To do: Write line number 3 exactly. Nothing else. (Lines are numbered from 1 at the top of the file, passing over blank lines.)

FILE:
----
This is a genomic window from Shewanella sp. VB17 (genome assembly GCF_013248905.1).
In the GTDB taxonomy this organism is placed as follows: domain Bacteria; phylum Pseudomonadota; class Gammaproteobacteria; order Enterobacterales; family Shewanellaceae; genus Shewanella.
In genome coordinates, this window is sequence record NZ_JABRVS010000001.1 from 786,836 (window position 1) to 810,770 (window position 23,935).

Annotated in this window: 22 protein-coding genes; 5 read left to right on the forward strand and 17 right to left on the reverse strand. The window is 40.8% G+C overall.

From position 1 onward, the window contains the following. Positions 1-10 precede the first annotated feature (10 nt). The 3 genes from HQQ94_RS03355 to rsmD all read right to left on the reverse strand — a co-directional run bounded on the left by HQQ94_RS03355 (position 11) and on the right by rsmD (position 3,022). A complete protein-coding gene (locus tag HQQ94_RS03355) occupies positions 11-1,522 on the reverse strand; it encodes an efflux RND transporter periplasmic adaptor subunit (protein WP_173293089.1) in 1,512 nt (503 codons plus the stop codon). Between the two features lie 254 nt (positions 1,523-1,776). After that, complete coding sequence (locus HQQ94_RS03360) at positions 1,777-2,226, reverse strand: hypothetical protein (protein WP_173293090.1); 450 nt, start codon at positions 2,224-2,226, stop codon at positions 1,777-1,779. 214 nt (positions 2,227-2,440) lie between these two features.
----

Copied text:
In genome coordinates, this window is sequence record NZ_JABRVS010000001.1 from 786,836 (window position 1) to 810,770 (window position 23,935).